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 Unless otherwise credited all pictures on this website are  © Jon Wornham
Island Images Statement
The global Covid-19 virus crisis has affected a lot of activities for many and this website is no exception.  The recent selection of pictures have all been taken while self isolating in accordance with IOM Government recommendations, on exercise walks in remote areas either with Georgie or on my own.  New restrictions over the past couple of days mean that I will be unable to go out just to take pictures.  I have one further set to process and upload which will conclude the March gallery but there are unlikely to be any new ones until restrictions are eased.  However, for those of you who visit for an IOM 'fix', all is not lost!  I've been taking digital images of the island since 2000 so I have a huge library to mine for interesting (I hope) shots, which is what I will be doing from the start of April.
Wishing all visitors good health, when we get through this normal service will be resumed at Island Images.  Stay safe,  Jon.  28/3/20

3rd March
Yesterday morning I had to leave my car at the dealers for a software update so while it was there I took a stroll around the streets of Douglas, looking for interesting photographs.  Hopefully I succeeded, but here are some of the results anyway!  Panasonic TZ200  2/3/20
4th March
A few pictures taken on a rather short visit to the Curraghs Wildlife Park on Monday afternoon.  Nikon D7100  2/3/20
We saw a few of the wild Wallabies out in the Curragh, but I didn't manage many good pictures.
Sunset pictures from home.  Nikon D7100  2/3/20
6th March
A couple of pictures from Peel on Tuesday afternoon.  Panasonic TZ200 3/3/20
Continuing yesterday afternoon with the aerial photography of the Jurby Head area started at the back end of last month. Starting with a look at the 'Passages' shipwreck at Jurby Head, arriving just in time as the tide was starting the cover it again.  DJI Phantom 4 Pro 5/3/20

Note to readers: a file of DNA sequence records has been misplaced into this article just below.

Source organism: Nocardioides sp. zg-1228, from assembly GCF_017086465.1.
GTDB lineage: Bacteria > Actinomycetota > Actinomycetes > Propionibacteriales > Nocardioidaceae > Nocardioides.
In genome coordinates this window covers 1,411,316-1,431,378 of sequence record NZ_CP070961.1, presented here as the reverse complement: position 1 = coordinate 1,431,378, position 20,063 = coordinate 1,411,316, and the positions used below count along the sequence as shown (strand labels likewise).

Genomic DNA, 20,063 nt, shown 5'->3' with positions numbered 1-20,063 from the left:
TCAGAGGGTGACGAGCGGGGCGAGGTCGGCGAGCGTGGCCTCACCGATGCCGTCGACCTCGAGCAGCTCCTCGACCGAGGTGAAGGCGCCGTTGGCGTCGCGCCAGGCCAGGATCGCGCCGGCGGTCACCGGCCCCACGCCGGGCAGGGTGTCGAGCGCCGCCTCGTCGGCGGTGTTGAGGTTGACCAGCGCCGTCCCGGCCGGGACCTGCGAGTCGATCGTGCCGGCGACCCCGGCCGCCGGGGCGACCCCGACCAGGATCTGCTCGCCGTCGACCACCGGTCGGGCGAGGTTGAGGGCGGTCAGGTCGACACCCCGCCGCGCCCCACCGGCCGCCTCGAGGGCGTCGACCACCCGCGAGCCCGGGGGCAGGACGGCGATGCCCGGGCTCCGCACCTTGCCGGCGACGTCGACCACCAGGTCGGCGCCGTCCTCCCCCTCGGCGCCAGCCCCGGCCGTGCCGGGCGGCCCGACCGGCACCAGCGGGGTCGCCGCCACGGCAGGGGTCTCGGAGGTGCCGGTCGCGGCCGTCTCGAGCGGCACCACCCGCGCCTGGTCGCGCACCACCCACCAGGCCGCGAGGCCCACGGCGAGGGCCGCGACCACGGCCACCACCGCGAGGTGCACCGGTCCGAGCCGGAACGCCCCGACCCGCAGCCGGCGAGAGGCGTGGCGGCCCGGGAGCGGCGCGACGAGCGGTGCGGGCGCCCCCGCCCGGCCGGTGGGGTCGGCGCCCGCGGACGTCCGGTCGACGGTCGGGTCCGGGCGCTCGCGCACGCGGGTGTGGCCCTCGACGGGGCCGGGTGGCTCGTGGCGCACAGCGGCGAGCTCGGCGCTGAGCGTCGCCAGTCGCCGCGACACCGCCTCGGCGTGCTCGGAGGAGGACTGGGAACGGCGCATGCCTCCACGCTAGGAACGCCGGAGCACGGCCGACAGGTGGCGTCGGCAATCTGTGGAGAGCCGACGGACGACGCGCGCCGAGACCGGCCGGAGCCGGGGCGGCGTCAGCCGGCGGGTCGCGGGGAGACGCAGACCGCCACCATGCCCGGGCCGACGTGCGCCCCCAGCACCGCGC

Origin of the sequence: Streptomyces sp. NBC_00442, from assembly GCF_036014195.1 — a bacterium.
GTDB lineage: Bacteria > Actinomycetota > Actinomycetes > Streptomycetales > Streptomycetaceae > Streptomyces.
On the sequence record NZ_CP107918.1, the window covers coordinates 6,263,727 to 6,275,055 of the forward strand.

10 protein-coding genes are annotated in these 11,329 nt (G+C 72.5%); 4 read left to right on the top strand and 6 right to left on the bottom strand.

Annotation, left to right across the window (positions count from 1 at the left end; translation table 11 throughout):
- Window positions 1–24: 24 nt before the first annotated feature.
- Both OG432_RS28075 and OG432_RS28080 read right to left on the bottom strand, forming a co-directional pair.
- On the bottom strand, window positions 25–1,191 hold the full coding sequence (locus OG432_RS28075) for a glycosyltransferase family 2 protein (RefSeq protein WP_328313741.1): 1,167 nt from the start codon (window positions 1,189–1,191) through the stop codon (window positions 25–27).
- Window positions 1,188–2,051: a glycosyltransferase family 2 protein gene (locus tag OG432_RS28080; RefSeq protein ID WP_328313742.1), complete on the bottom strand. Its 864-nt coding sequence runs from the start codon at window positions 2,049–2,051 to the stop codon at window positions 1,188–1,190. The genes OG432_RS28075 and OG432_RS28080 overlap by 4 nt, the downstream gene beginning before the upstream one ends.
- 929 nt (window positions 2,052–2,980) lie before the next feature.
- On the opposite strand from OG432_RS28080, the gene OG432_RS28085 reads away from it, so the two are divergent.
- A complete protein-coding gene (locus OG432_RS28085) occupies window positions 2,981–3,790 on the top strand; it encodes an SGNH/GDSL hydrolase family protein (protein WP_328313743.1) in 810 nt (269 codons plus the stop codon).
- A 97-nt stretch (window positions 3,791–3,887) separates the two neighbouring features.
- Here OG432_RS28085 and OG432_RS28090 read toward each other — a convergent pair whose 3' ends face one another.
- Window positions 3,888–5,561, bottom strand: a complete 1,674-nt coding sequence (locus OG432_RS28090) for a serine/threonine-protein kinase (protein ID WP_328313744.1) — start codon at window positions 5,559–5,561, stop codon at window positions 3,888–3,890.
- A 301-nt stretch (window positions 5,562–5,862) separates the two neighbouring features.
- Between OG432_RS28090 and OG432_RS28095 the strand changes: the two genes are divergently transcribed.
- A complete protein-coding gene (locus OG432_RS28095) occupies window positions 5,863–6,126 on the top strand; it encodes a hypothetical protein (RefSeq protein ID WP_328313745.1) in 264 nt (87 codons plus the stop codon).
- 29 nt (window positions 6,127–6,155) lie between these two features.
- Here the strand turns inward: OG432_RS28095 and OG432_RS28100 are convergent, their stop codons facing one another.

20th March
I've been getting a little behind on the pictures as the weather has been nice and we've been out and about with not much time for picture editing left.  These are from a walk on Wednesday afternoon, starting and finishing at Port Grenaugh.  Panasonic TZ200 18/3/20
21st March
Some aerial photography at Maughold Head and the village.  DJI Phantom 4 Pro  19/3/20
On the way back home from Maughold, I had a pause for another flight, at Lherghy Frissell to take in the Albert Tower and Ramsey. 
DJI Phantom 4 Pro 19/3/20
23rd March
A few pictures from a visit to the Wildlife Park on Thursday afternoon.  Nikon D7100 19/3/20
After the Wildlife Park visit we went for a walk through the Ballaugh Curragh wetlands area, using the boardwalks and paths created on the tops of the old Manx hedges.  The area used to be drained and farmed, but has been allowed to go back to its natural state.  Nikon D7100  19/3/20
24th March
A recent visit to the gardens at Milntown House, Ramsey, where I was fortunate enough to be allowed to take some aerial shots as well.
After the visit to Milntown, a quick stop on the outskirts of Ramsey for another flight with the DJI Spark.
25th March
Some pictures taken on a walk around Langness.  Panasonic TZ60 22/3/20
26th March
A walk from Cregneash to The Chasms, Spanish Head and back.  Panasonic TZ200
28th March
Aerial pictures of three tholtans, a chapel and a mine.  Glen Rushen.  DJI Spark 25/3/20
Two Tholtans
The Chapel
The 1870 Ordnance Survey map show this as 'Wesleyan Methodist Chapel.  In Frances Coakley's 'Manx Notebooks' it is mentioned (under 1902 Chapel returns) as seating 70. Maybe they were talking about another building but it doesn't look big enough and why such a big chapel to serve a few upland farms.  It's suggested that it was owned by Beckwith's Mine, but it's not that close to the mine and as far as I know the miners didn't live up here.  So a bit of a mystery.
The third Tholtan, Claghbane.
Beckwith's Mine
Lead was first discovered here on the surface around 1830 and a mine started to recover it in 1831.  The mine was equipped with a steam engine to pump out water and eventually reached a depth of 185 fathoms.  It continued in production until 1879.  (Laxey Mines Research Group).  There are considerable remains still on the surface although trail bike riding has destroyed much over the years.  The site is now closed off to motor vehicles.
29th March
These are going to be the last 'new' pictures posted on the site until travel restrictions are lifted.  A bit of a shame as we thought we were doing very well with 'social isolating' by only going to places where we were either unlikely to see any other people, or if we did, where it would be easy to keep well clear, such as on this walk on the beach at Jurby Head.  Panasonic TZ200 26/3/20
30th March
I know that I said yesterday's upload of the Jurby Head beach pictures were going to be the last 'new' pictures for the time being, but I came across the first one below that I took on our last 'isolating in the countryside' walk before (it seems) this was disallowed by the police, and wanted to share it.  I think the bridge probably dates from the 1860/70s and originally carried a road, now just a footpath.
Sunset scenes yesterday evening, taken from my house.
 Unless otherwise credited all pictures on this website are  © Jon Wornham